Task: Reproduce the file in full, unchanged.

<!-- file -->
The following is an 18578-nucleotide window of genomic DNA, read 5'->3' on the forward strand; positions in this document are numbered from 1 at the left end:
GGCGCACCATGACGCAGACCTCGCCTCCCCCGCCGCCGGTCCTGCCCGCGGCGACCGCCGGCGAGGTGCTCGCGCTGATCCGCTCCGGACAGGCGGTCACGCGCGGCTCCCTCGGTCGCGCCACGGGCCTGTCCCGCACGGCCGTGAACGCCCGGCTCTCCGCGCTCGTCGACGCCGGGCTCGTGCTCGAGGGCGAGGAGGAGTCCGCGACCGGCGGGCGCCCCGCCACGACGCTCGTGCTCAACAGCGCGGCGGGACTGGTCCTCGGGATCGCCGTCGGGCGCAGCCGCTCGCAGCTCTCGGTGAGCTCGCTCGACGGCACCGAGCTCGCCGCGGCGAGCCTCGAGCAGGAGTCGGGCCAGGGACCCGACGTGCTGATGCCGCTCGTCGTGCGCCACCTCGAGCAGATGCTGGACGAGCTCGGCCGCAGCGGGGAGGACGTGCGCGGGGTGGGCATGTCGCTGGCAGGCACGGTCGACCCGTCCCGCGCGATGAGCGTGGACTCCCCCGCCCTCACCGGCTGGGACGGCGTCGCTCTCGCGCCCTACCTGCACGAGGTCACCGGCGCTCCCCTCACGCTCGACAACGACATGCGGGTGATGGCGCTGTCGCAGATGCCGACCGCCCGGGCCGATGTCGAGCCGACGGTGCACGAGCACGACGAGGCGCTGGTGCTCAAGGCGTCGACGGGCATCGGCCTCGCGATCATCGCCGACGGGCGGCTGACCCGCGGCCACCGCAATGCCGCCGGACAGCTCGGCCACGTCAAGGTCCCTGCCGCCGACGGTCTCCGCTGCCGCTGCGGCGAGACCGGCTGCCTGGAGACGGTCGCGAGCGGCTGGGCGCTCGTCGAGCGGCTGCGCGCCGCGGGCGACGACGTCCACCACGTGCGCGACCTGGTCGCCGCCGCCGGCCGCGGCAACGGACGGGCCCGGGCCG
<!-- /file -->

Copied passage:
The following is an 18578-nucleotide window of genomic DNA, read 5'->3' on the forward strand; positions in this document are numbered from 1 at the left end:
GGCGCACCATGACGCAGACCTCGCCTCCCCCGCCGCCGGTCCTGCCCGCGGCGACCGCCGGCGAGGTGCTCGCGCTGATCCGCTCCGGACAGGCGGTCACGCGCGGCTCCCTCGGTCGCGCCACGGGCCTGTCCCGCACGGCCGTGAACGCCCGGCTCTCCGCGCTCGTCGACGCCGGGCTCGTGCTCGAGGGCGAGGAGGAGTCCGCGACCGGCGGGCGCCCCGCCACGACGCTCGTGCTCAACAGCGCGGCGGGACTGGTCCTCGGGATCGCCGTCGGGCGCAGCCGCTCGCAGCTCTCGGTGAGCTCGCTCGACGGCACCGAGCTCGCCGCGGCGAGCCTCGAGCAGGAGTCGGGCCAGGGACCCGACGTGCTGATGCCGCTCGTCGTGCGCCACCTCGAGCAGATGCTGGACGAGCTCGGCCGCAGCGGGGAGGACGTGCGCGGGGTGGGCATGTCGCTGGCAGGCACGGTCGACCCGTCCCGCGCGATGAGCGTGGACTCCCCCGCCCTCACCGGCTGGGACGGCGTCGCTCTCGCGCCCTACCTGCACGAGGTCACCGGCGCTCCCCTCACGCTCGACAACGACATGCGGGTGATGGCGCTGTCGCAGATGCCGACCGCCCGGGCCGATGTCGAGCCGACGGTGCACGAGCACGACGAGGCGCTGGTGCTCAAGGCGTCGACGGGCATCGGCCTCGCGATCATCGCCGACGGGCGGCTGACCCGCGGCCACCGCAATGCCGCCGGACAGCTCGGCCACGTCAAGGTCCCTGCCGCCGACGGTCTCCGCTGCCGCTGCGGCGAGACCGGCTGCCTGGAGACGGTCGCGAGCGGCTGGGCGCTCGTCGAGCGGCTGCGCGCCGCGGGCGACGACGTCCACCACGTGCGCGACCTGGTCGCCGCCGCCGGCCGCGGCAACGGACGGGCCCGGGCCG